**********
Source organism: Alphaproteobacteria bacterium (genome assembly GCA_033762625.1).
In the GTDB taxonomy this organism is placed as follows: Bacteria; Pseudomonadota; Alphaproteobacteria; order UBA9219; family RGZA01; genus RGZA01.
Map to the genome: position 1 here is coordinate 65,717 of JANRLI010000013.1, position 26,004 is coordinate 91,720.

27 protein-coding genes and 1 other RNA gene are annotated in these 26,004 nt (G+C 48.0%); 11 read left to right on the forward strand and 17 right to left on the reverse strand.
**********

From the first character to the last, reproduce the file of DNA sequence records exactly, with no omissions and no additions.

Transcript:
Source organism: Alphaproteobacteria bacterium (genome assembly GCA_033762625.1).
In the GTDB taxonomy this organism is placed as follows: Bacteria; Pseudomonadota; Alphaproteobacteria; order UBA9219; family RGZA01; genus RGZA01.
Map to the genome: position 1 here is coordinate 65,717 of JANRLI010000013.1, position 26,004 is coordinate 91,720.

27 protein-coding genes and 1 other RNA gene are annotated in these 26,004 nt (G+C 48.0%); 11 read left to right on the forward strand and 17 right to left on the reverse strand.